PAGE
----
https://www.eurekalert.org/pub_releases/2020-04/bch-bch042820.php
is leading a nationwide study in more than 35 hospitals to study why 
kids don´t get as sick as adults.

Reimagining Education - Back to School
There is near universal agreement that long-lasting school closures 
harm kids. They fall behind in learning and social isolation has 
effects on mental health. The big question is, does the harm outweigh
the risks?It is critical to society that we understand this question. 

There is a recent paper in  Acta Paediatrica
	https://onlinelibrary.wiley.com/doi/epdf/10.1111/apa.15371
that concludes that children are `unlikely to be the main drivers´ of 

COVID-19 spread.

If you want a quick read on the pro school-opening argument, my 
friend Rajiv Bhatia contributed to this piece in the Daily Beast.
		https://tinyurl.com/IP-covid19-6-1j
The summary, according to their investigation is that a) kids may not
get the virus due to their young, underdeveloped mucus lining cells, 
b) they have enhanced immune systems 
		https://tinyurl.com/IP-covid19-6-1k
from being exposed to so many viruses, c) experiences in France, 
Austria, and China showed minimal spread to school contacts initiated
by a child. In essence, we have some hard trade-offs ahead of us and 
we must weigh our own risk tolerance against the evidence that 
continues to accumulate in front of us.

Here is a detailed report by Johns Hopkins Center for Health 
Security 		https://tinyurl.com/IP-covid19-6-1l
on how the science community should think about reopening schools.

Children account for less than 2 percent of identified cases of 
COVID-19.		https://tinyurl.com/IP-covid19-6-1e1
	(revised)	https://tinyurl.com/IP-covid19-6-1e2
It is hypothesized that the lower risk among children is due to 
differential expression of angiotensin-converting enzyme 
		https://jamanetwork.com/journals/jama/fullarticle/2766524
in the nasal epithelium of children and adults. Some kids have 
different expressions of this gene and understanding why could help 
with future treatments.

Shopping
Large supermarkets are about 100 times riskier than the local corner 
shop - and the risk is mostly due to people-to-people contact, not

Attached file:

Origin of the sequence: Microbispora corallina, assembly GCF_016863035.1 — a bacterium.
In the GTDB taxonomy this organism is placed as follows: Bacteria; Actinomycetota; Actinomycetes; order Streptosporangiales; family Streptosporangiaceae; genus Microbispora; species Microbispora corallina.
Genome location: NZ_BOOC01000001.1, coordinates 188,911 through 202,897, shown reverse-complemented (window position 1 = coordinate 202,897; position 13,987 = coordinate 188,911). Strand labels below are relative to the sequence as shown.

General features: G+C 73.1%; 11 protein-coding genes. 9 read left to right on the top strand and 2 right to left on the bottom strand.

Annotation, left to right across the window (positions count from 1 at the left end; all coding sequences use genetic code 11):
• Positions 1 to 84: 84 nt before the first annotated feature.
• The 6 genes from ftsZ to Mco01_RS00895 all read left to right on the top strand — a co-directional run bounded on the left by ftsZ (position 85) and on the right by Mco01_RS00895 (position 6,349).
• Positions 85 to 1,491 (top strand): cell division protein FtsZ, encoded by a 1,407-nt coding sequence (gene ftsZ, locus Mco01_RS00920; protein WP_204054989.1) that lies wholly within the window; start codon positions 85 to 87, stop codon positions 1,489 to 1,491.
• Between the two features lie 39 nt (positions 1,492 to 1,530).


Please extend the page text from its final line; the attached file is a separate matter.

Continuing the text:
touching surfaces. You should wear gloves when you walk in and 
properly take them off when you exit. Most grocery store workers have
implemented strategies where all workers are wearing gloves which 
means you likely don´t need to wash down all your goods when you 
arrive home. We are still learning more about surface to human spread
but it appears it is not nearly as significant as breathing, talking,
coughing without a mask.

YOUR HEALTH MAINTENANCE
Many of us have opted to defer our routine screening medical visits. 
I, on the other hand, just had a colonoscopy that was originally 
slated for March. The endoscopy suite had a full screening protocol 
and only used two out of the five suites in their office. For the 
most part, the medical system has pivoted to safely accommodate 
routine medical procedures.

People are not going to the doctors office....and it shows.

As some medical centers		https://tinyurl.com/IP-covid19-6-1m
and sub-specialists open up again, the risks of exposure to COVID-19 
may be lower right now than they will be in the months ahead. The 
risk is lowest now and will slowly increase over time, so I suggest 
making your appointments sooner than later. Please consider whether 
now is the right time for any important deferred medical 
care - screening tests, radiology studies, doctor appointments and 
important procedures. For example, screening for cancer is important 
and updating your vaccines is important. If you have high blood 
pressure, perhaps it is time to buy a home blood pressure cuff. Being
healthy and staying on top of your existing medical problems will